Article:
UPDATE 1: Offering PE For 401(k)s, Pantheon Crosses New Frontier

  • Target-date funds may allocate to PE
  • Pantheon touts benefits of diversification
  • Investors won’t have direct PE option

Until now, target-date retirement funds—designed as set-it-and-forget-it mutual funds that become more conservatively invested as people approach retirement age—have usually consisted of a mixture of stocks and bonds. But beginning this summer, London-based Pantheon, a fund-of- funds manager, plans to offer a private equity option to sponsors of target-date funds available through 401(k)s. If these sponsors sign up, investors could begin to gain access to private equity by the beginning of 2014, Pantheon said.

Pantheon’s offering begins to address one of the fundamental imbalances of the investing world: While beneficiaries of pension funds gain from professional managers who have access to alternative investments, people who rely on defined contribution schemes—401(k)s and individual retirement accounts (IRAs)—typically do not. They miss out on the potential rewards (and hazards) of private equity, venture capital an any number of other asset classes that investment professionals could use to balance a portfolio and diversify risks. 

As a component of target-date funds, Pantheon’s offering will be a modified fund of funds that will likely be called the Pantheon Global Select Portfolio. Spearheading the offering will be Michael Riak, newly hired from Verizon to be head of U.S. defined contribution.

The opportunity for such offerings—both for investors and firms offering such vehicles—could be huge. Assets held by 401(k)s and IRAs accounted for $9.4 trillion in 2011, according to the Investment Company Institute. That’s far larger than the $2.8 trillion in assets held by the 100 largest U.S. public pension plans at the end of 2013, according to the U.S. Census Bureau.  

Pantheon, which manages more than $24 billion in private equity assets, sees managing money in target-date funds as a major potential growth area. Kevin Albert, global head of business development, said his firm’s products offer “vintage year diversification, industry diversification, geographic diversification and manager diversification.” Its offering to target-date fund sponsors will also be diversified among venture capital, private debt, buyouts, growth equity, secondaries and co-investments.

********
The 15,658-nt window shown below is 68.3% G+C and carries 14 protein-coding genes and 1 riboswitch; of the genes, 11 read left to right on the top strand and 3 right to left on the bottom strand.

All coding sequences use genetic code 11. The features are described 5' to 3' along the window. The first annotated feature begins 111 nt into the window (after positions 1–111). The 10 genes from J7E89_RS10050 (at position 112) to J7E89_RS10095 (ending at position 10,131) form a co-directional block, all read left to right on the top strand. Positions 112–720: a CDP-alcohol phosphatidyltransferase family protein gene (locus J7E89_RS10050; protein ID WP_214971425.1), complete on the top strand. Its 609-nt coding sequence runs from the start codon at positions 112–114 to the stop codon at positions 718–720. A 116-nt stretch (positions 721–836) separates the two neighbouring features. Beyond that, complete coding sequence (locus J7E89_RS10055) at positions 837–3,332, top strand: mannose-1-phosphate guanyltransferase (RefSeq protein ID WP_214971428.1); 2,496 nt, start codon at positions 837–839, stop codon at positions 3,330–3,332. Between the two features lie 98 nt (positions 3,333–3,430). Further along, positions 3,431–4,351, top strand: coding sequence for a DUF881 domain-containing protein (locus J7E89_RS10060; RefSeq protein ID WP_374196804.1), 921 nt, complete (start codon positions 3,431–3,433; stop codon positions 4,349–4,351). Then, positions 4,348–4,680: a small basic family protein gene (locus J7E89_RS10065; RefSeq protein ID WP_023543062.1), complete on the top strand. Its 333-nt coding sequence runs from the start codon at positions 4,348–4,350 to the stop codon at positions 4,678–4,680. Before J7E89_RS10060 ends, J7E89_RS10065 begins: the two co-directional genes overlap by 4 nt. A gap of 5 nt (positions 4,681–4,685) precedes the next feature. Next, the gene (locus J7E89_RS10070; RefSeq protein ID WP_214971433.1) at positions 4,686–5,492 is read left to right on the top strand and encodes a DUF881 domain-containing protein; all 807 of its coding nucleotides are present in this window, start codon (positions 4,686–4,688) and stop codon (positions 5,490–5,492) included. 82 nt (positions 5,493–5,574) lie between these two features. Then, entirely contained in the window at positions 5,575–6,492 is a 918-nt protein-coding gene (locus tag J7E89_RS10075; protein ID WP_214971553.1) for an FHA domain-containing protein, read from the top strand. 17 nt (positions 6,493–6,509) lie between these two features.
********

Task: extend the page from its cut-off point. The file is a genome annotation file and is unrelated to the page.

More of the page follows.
Kelly DePonte, a partner at Probitas Partners, a placement agency, said that Pantheon’s effort “makes more sense than anything else I’ve heard lately” regarding retail access to private equity.

A new vehicle from The Carlyle Group, the CPG Carlyle Private Equity Fund LLC—which was announced in March—has an unusually low minimum commitment of $50,000, but it is still limited to accredited investors. The vehicle, launched through the Central Park Group, is essentially a fund of funds diversified over Carlyle’s private equity platform. And like most funds of funds, this fund adds an extra layer of fees on top of the Carlyle Group’s own carry and management fees. The fund also has unusual features: it draws down all committed capital immediately and offers investors the ability to cash out after just two years.

Like Pantheon, Carlyle Group has been at the forefront of positioning the firm to take advantage of the retail market. In December, David Rubenstein, Carlyle Group’s co-head, said that individual investors were “where I see the biggest increase in private equity investments.” He also predicted that there would soon be a relaxation of the rules currently restricting most investors from investing in private equity. “Non-accredited investors will be coming into private equity … through their 401(k) programs because eventually there will be pressure on the SEC in Washington.”

But any expansion of target-date funds into alternative assets won’t mean that 401(k) investors will be able to choose an individual fund from, say, Kohlberg Kravis Roberts & Co. “Pantheon won’t be a stand-alone private equity option,” said Albert. “It will be part of an asset allocation within a target-date fund,” he said. At the end of the day, allocation decisions will be made by the target-date plan’s sponsor, and decisions on which individual private equity funds to invest in will be made by the fund-of-funds firm, in this case Pantheon.

Pantheon’s offering also won’t have its own carry fee. Albert said the management fees for such a fund would be “south of 1 percent,” with the actual fee determined by the amount of money contributed by each target-date fund sponsor. Meanwhile, the expected returns for the private equity investments would be 300 to 500 gross basis points over public market indexes.

While target-date fund sponsors may decide to dip their toes into the new Pantheon fund, Albert figures that initial allocations will be between 2 and 3 percent for funds nearing their target dates, and up to 10 percent for funds 30 and 40 years from their target dates.

Yet before these products can be sold to target-date fund sponsors, Riak identified two hurdles that will need to be overcome: valuation and liquidity. Since target-date funds have a daily close, a daily valuation (and a method for calculating that) will need to be worked out. Second, because people change jobs and 401(k)s are portable, there needs to be a process for closing out investments in funds with private equity assets in them. To do that, these funds need to have sufficient liquidity.  

Albert predicts that other fund-of-funds firms and private equity sponsors will provide similar options for the “retail” market, so he expects more competition in the space. “After a couple of years, success will ultimately depend on performance,” he said.

Tapping into the money currently held in 401(k) plans “has the potential of adding several billion dollars” to private equity, said Albert. “It will start slow, but it’ll just snowball.”